After salaries, the benefits program is the school district's largest expenditure, with a cost of about $300 million a year for the district's roughly 50,000 full- and part-time employees. Mr. Clark has had tremendous success in managing his benefits program as well, recently negotiating and implementing a health insurance contract that will save the district about $15 million in premiums over a 20-month period. The savings are funding benefit enhancements, including lower dependent premiums so more district employees can purchase health coverage for their spouses and children.
Despite all of his accomplishments, Mr. Clark is extremely humble, Mr. Marcus said. "He's not going to brag about what he does in his job," he said.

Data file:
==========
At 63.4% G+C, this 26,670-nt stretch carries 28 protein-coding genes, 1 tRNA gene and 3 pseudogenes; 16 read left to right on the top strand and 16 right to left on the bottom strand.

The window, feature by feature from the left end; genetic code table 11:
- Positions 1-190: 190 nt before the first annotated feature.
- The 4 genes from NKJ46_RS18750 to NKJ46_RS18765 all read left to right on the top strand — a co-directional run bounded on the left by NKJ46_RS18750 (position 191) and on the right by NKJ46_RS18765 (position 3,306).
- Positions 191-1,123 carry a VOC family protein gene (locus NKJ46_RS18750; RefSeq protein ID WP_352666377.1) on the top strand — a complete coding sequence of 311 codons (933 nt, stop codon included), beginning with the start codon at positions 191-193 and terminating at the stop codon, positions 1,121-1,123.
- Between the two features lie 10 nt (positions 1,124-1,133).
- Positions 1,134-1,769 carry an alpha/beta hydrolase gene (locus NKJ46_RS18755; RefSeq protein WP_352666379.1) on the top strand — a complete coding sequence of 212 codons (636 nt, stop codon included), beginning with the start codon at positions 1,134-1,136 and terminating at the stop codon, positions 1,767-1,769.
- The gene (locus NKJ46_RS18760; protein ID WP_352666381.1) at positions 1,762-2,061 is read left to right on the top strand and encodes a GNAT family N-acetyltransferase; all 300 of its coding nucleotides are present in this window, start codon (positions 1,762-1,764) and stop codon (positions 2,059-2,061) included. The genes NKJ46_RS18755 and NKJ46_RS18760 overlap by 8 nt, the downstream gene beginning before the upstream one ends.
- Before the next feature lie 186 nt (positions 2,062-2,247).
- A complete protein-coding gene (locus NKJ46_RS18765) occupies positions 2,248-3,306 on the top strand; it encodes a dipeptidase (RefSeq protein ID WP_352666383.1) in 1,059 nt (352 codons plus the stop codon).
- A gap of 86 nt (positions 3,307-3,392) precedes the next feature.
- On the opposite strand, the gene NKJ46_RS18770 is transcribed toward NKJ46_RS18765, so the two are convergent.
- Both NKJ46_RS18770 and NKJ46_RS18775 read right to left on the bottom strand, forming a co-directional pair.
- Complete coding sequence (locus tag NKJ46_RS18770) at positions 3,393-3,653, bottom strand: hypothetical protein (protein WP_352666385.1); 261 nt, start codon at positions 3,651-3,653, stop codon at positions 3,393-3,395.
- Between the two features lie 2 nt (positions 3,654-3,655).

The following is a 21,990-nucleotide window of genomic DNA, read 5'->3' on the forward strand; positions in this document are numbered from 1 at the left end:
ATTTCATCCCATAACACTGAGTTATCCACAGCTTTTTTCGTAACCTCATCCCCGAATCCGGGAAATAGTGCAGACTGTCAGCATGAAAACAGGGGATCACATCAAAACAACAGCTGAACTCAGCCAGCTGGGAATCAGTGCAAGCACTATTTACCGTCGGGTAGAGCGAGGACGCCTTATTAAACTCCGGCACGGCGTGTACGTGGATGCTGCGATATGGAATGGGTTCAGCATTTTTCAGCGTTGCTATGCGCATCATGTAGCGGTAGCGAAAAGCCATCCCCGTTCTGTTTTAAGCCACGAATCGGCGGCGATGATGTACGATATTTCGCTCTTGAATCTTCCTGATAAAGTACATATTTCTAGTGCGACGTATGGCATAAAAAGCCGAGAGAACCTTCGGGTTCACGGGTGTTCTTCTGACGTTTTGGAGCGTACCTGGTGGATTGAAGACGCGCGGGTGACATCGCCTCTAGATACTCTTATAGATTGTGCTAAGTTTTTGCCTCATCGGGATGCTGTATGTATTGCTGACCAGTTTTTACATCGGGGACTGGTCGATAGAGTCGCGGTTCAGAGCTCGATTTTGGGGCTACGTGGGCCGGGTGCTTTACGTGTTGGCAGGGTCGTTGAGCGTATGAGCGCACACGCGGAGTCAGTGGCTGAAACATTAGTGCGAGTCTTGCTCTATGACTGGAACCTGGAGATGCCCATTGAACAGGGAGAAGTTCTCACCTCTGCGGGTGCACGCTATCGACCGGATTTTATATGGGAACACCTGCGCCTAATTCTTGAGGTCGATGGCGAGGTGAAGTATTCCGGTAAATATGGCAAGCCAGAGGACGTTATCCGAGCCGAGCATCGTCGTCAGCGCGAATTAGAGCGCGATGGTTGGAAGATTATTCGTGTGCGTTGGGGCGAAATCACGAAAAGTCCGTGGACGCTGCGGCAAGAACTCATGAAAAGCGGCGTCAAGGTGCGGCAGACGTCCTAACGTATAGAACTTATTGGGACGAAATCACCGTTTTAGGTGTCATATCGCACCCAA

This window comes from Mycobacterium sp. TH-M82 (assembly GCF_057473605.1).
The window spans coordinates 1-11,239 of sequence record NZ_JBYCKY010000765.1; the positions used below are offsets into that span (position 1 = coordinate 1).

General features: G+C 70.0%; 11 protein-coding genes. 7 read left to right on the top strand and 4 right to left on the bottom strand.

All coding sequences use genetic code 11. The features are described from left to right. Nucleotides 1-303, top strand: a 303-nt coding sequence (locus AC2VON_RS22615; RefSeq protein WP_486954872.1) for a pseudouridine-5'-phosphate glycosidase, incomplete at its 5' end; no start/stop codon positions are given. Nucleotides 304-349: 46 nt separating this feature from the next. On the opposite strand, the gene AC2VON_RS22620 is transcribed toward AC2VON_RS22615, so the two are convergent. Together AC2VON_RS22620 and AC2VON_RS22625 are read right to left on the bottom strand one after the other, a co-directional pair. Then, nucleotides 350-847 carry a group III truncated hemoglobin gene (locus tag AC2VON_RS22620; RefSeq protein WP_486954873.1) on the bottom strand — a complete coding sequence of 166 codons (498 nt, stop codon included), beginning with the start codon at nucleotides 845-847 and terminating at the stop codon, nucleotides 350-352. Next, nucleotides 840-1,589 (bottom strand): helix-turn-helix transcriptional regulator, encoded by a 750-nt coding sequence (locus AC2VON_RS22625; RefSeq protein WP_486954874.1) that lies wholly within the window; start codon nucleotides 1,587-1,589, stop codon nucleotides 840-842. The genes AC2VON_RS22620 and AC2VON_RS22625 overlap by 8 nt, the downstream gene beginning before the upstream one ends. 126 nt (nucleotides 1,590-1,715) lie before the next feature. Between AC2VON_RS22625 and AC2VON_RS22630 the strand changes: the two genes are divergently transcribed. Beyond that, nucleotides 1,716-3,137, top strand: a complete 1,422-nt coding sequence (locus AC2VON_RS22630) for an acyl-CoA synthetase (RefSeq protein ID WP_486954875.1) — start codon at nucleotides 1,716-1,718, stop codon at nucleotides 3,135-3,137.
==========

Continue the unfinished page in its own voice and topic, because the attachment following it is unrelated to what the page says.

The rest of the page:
Indeed, Mr. Clark gives much of the credit for the successes of the district's risk management and benefits programs to his 45 staffers. "I've been very lucky as a manager to find really dynamic people in the industry to come work for the school district," he said.
Mr. Clark inspires loyalty among his staff, several of whom, like Ms. Erbs, are former directors of risk management for other organizations.
"He has a good staff," Mr. Marcus said. "They're very loyal to him because he's very loyal to them. He allows them to do their jobs. I think there's a great deal of respect both ways."
The reason for the loyalty, Ms. Erbs said, is that Mr. Clark's staff knows he cares about their well-being and personal growth.
"He's probably one of the most sincere, caring people that you would ever meet," she said. "He truly cares about his people."